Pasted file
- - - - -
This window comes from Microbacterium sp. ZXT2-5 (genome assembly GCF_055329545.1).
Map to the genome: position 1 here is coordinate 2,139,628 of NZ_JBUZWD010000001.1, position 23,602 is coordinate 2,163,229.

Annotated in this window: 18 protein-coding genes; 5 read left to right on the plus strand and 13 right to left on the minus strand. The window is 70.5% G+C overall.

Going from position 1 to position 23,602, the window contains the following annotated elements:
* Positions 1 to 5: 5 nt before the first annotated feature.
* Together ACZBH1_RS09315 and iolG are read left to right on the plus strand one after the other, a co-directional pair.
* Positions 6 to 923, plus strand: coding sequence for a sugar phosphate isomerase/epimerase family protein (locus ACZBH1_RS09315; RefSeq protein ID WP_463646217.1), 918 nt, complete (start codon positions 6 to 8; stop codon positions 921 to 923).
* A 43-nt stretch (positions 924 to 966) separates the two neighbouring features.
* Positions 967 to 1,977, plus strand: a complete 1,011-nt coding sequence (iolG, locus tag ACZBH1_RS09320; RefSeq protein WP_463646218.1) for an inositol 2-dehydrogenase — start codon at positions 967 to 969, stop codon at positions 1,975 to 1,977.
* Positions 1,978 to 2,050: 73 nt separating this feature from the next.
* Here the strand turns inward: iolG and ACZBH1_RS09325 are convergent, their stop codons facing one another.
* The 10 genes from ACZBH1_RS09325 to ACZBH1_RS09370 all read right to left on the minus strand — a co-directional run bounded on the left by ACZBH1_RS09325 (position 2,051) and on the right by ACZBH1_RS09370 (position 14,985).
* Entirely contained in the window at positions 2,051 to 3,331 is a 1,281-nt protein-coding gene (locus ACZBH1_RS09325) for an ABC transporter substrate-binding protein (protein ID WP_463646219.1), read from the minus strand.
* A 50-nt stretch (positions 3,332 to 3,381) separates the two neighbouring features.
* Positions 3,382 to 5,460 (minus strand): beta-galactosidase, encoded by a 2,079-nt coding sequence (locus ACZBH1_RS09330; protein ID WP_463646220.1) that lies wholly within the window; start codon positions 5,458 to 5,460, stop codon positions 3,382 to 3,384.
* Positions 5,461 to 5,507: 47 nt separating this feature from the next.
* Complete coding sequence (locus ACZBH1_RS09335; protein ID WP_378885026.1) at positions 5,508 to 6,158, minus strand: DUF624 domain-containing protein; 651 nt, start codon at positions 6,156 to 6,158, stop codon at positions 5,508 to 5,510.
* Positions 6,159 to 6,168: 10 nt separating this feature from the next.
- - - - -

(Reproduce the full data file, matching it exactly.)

This window comes from Microbacterium sp. ZXT2-5 (genome assembly GCF_055329545.1).
Map to the genome: position 1 here is coordinate 2,139,628 of NZ_JBUZWD010000001.1, position 23,602 is coordinate 2,163,229.

Annotated in this window: 18 protein-coding genes; 5 read left to right on the plus strand and 13 right to left on the minus strand. The window is 70.5% G+C overall.

Going from position 1 to position 23,602, the window contains the following annotated elements:
* Positions 1 to 5: 5 nt before the first annotated feature.
* Together ACZBH1_RS09315 and iolG are read left to right on the plus strand one after the other, a co-directional pair.
* Positions 6 to 923, plus strand: coding sequence for a sugar phosphate isomerase/epimerase family protein (locus ACZBH1_RS09315; RefSeq protein ID WP_463646217.1), 918 nt, complete (start codon positions 6 to 8; stop codon positions 921 to 923).
* A 43-nt stretch (positions 924 to 966) separates the two neighbouring features.
* Positions 967 to 1,977, plus strand: a complete 1,011-nt coding sequence (iolG, locus tag ACZBH1_RS09320; RefSeq protein WP_463646218.1) for an inositol 2-dehydrogenase — start codon at positions 967 to 969, stop codon at positions 1,975 to 1,977.
* Positions 1,978 to 2,050: 73 nt separating this feature from the next.
* Here the strand turns inward: iolG and ACZBH1_RS09325 are convergent, their stop codons facing one another.
* The 10 genes from ACZBH1_RS09325 to ACZBH1_RS09370 all read right to left on the minus strand — a co-directional run bounded on the left by ACZBH1_RS09325 (position 2,051) and on the right by ACZBH1_RS09370 (position 14,985).
* Entirely contained in the window at positions 2,051 to 3,331 is a 1,281-nt protein-coding gene (locus ACZBH1_RS09325) for an ABC transporter substrate-binding protein (protein ID WP_463646219.1), read from the minus strand.
* A 50-nt stretch (positions 3,332 to 3,381) separates the two neighbouring features.
* Positions 3,382 to 5,460 (minus strand): beta-galactosidase, encoded by a 2,079-nt coding sequence (locus ACZBH1_RS09330; protein ID WP_463646220.1) that lies wholly within the window; start codon positions 5,458 to 5,460, stop codon positions 3,382 to 3,384.
* Positions 5,461 to 5,507: 47 nt separating this feature from the next.
* Complete coding sequence (locus ACZBH1_RS09335; protein ID WP_378885026.1) at positions 5,508 to 6,158, minus strand: DUF624 domain-containing protein; 651 nt, start codon at positions 6,156 to 6,158, stop codon at positions 5,508 to 5,510.
* Positions 6,159 to 6,168: 10 nt separating this feature from the next.